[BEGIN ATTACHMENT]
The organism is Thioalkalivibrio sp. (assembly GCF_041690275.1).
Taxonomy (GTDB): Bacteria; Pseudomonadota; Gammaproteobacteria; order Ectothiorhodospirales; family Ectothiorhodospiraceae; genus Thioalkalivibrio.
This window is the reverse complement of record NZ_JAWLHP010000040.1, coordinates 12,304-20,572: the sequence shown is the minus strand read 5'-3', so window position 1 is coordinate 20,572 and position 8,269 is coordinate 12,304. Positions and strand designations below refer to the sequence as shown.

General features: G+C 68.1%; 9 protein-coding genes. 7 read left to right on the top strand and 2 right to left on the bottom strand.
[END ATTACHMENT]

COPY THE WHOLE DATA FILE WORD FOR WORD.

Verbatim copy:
The organism is Thioalkalivibrio sp. (assembly GCF_041690275.1).
Taxonomy (GTDB): Bacteria; Pseudomonadota; Gammaproteobacteria; order Ectothiorhodospirales; family Ectothiorhodospiraceae; genus Thioalkalivibrio.
This window is the reverse complement of record NZ_JAWLHP010000040.1, coordinates 12,304-20,572: the sequence shown is the minus strand read 5'-3', so window position 1 is coordinate 20,572 and position 8,269 is coordinate 12,304. Positions and strand designations below refer to the sequence as shown.

General features: G+C 68.1%; 9 protein-coding genes. 7 read left to right on the top strand and 2 right to left on the bottom strand.